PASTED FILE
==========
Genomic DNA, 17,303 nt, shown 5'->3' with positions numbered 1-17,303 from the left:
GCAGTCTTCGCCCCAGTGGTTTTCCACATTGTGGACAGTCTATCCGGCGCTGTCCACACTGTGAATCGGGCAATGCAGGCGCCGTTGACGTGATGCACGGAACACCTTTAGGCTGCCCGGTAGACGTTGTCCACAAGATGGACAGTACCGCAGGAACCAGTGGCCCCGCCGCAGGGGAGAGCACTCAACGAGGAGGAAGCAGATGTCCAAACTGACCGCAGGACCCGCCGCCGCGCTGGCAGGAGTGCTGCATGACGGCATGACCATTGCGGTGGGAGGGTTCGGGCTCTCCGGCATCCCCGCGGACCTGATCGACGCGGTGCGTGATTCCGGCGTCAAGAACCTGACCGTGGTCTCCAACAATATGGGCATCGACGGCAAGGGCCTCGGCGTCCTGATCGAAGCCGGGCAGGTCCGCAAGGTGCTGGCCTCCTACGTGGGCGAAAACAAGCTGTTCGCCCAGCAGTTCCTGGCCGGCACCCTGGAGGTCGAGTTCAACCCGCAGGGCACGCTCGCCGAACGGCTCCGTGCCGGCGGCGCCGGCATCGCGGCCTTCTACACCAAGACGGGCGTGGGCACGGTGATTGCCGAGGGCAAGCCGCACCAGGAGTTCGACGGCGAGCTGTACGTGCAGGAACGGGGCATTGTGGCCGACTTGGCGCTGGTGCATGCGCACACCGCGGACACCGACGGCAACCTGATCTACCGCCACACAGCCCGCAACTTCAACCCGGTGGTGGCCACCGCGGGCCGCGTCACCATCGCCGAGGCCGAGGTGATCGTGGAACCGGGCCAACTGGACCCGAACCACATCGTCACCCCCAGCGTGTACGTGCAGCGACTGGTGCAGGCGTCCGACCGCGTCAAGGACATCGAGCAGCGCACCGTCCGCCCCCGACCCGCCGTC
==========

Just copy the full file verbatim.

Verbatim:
Genomic DNA, 17,303 nt, shown 5'->3' with positions numbered 1-17,303 from the left:
GCAGTCTTCGCCCCAGTGGTTTTCCACATTGTGGACAGTCTATCCGGCGCTGTCCACACTGTGAATCGGGCAATGCAGGCGCCGTTGACGTGATGCACGGAACACCTTTAGGCTGCCCGGTAGACGTTGTCCACAAGATGGACAGTACCGCAGGAACCAGTGGCCCCGCCGCAGGGGAGAGCACTCAACGAGGAGGAAGCAGATGTCCAAACTGACCGCAGGACCCGCCGCCGCGCTGGCAGGAGTGCTGCATGACGGCATGACCATTGCGGTGGGAGGGTTCGGGCTCTCCGGCATCCCCGCGGACCTGATCGACGCGGTGCGTGATTCCGGCGTCAAGAACCTGACCGTGGTCTCCAACAATATGGGCATCGACGGCAAGGGCCTCGGCGTCCTGATCGAAGCCGGGCAGGTCCGCAAGGTGCTGGCCTCCTACGTGGGCGAAAACAAGCTGTTCGCCCAGCAGTTCCTGGCCGGCACCCTGGAGGTCGAGTTCAACCCGCAGGGCACGCTCGCCGAACGGCTCCGTGCCGGCGGCGCCGGCATCGCGGCCTTCTACACCAAGACGGGCGTGGGCACGGTGATTGCCGAGGGCAAGCCGCACCAGGAGTTCGACGGCGAGCTGTACGTGCAGGAACGGGGCATTGTGGCCGACTTGGCGCTGGTGCATGCGCACACCGCGGACACCGACGGCAACCTGATCTACCGCCACACAGCCCGCAACTTCAACCCGGTGGTGGCCACCGCGGGCCGCGTCACCATCGCCGAGGCCGAGGTGATCGTGGAACCGGGCCAACTGGACCCGAACCACATCGTCACCCCCAGCGTGTACGTGCAGCGACTGGTGCAGGCGTCCGACCGCGTCAAGGACATCGAGCAGCGCACCGTCCGCCCCCGACCCGCCGTC